The evaporation unit draws from the bottom of this tank, and the 2 litre Deproxin refill bottles trickle feed in to the top of the tank. I assume that for the sake of authenticity, a genuine Deproxin refill was inserted in to the top of the machine for the tests, hence even if Prof Wilson had tested the concentration of the fluid, he would have found it to be as stated. As concentrated H2O2 solution is substantially denser than water, a trickle of dilute solution in to the top of the tank would have no significant effect over the course of a few cycles of the machine.

TOM LISTER

Deprox salesman Tom Lister stalls when faced with a direct question about the UCLH tests. The machines had been filled with a 35% hydrogen peroxide solution, where UCLH were told it was a 5% solution. Tom knows this, and his guilty conscience shows very clearly in his body language and facial expressions. Rather than answer he says “Where did you say you were from?” although I had just told him, and was wearing a badge with the answer in large type!

 

Wilson exposes Deprox fraud!

Deprox Hygiene Solutions

In a letter published today in the Journal of Hospital Infection, Professor Peter Wilson and colleagues report on their retesting of the Deprox (Hygiene Solutions Ltd) HPV decontamination system. The retesting was in response to concerns widely raised that the earlier tests of the system, which purported to give a log 6 efficacy, were the result of the manufacturer misrepresenting the concentration and/or constituents of the Deproxin solution.

In brief, the retest reveals the following:

  • The efficacy of the system, when using the correct 5% H2O2 solution, is around log 4 – similar to other, much less expensive fogging systems on the market. Hygiene Solutions Ltd will now be taxed to explain why on the initial test by Prof. Wilson, a log 6 efficacy was found. This 100 fold drop in efficacy comes between the first test series, in which the solution concentration was not checked, and the second series in which the concentration was independently measured. It seems highly likely that in the initial test series, the Deprox was running on a 30% H2O2 solution, rather than a 5% H2O2 solution as claimed.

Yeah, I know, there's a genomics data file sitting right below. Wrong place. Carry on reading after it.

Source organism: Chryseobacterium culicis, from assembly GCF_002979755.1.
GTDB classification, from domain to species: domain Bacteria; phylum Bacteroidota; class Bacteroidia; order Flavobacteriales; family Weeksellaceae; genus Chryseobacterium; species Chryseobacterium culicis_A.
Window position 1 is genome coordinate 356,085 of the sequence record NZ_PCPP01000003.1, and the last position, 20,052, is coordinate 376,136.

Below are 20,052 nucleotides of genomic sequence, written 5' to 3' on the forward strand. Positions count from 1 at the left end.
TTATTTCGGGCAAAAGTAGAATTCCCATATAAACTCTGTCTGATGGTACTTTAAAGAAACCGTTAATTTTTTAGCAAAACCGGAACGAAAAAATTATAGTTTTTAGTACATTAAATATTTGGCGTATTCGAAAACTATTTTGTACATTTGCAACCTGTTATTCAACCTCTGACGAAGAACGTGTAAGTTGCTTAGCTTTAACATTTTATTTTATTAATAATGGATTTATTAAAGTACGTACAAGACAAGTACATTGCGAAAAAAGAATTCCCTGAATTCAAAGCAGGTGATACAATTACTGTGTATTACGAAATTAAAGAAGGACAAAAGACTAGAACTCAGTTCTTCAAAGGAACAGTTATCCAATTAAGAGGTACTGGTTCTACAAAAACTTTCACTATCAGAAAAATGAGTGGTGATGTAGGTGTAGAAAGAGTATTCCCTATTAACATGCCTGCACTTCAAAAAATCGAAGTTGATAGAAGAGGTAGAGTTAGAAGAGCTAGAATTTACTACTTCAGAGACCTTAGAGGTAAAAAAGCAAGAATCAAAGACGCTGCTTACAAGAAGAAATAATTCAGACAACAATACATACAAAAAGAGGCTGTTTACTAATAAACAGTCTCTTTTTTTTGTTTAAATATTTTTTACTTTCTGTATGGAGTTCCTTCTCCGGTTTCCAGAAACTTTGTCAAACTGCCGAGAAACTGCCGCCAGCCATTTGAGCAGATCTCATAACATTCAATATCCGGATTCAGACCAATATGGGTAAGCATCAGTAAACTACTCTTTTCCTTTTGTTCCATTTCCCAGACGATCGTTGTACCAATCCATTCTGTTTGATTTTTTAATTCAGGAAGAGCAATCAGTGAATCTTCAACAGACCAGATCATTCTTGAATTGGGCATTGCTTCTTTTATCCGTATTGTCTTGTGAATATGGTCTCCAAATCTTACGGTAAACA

• The aerial H2O2 concentration on re-entering the room at the end of the cycle was 3.3ppm which is in excess of both short term and long term H2O2 exposure health limits. This is in spite of a hasty retrofit of catalysts to the whole Deprox fleet, and the manufacturer’s claim that their system monitored the H2O2 levels, and would only allow re-entry when the level was below the 1ppm safety standard.
  • Deproxin is confirmed to contain 10-20ppm silver nitrate, and this is indeed deposited on surfaces in the room, and may well be a contributor to the efficacy achieved. Hygiene Solutions informed the HSE over a year ago that Deproxin does not contain silver nitrate. This has now been exposed as untrue – and raises the question as to whether it is currently legal to sell or use the Deprox system.